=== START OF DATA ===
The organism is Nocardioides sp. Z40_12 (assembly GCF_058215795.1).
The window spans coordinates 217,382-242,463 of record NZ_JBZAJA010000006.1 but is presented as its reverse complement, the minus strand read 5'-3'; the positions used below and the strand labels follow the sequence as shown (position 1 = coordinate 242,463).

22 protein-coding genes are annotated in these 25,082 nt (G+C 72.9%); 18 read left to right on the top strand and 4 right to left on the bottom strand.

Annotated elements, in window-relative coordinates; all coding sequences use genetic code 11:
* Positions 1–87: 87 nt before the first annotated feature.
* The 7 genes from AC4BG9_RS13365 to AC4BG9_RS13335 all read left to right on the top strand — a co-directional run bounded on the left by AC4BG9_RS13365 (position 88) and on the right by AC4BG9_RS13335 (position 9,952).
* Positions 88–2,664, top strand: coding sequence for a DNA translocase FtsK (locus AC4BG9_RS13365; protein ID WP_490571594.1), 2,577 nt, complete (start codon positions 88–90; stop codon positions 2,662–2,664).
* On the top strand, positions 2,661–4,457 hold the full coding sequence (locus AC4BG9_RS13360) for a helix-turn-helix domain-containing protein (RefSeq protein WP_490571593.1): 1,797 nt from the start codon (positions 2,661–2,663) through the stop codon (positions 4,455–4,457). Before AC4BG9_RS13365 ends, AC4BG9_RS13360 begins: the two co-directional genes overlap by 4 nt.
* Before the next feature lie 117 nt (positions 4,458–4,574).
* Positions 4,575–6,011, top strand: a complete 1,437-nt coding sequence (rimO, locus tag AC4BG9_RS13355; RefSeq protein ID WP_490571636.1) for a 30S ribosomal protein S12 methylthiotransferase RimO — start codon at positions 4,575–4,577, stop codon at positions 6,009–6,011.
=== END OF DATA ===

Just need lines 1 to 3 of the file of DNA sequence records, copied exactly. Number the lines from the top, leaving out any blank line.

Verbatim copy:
The organism is Nocardioides sp. Z40_12 (assembly GCF_058215795.1).
The window spans coordinates 217,382-242,463 of record NZ_JBZAJA010000006.1 but is presented as its reverse complement, the minus strand read 5'-3'; the positions used below and the strand labels follow the sequence as shown (position 1 = coordinate 242,463).

22 protein-coding genes are annotated in these 25,082 nt (G+C 72.9%); 18 read left to right on the top strand and 4 right to left on the bottom strand.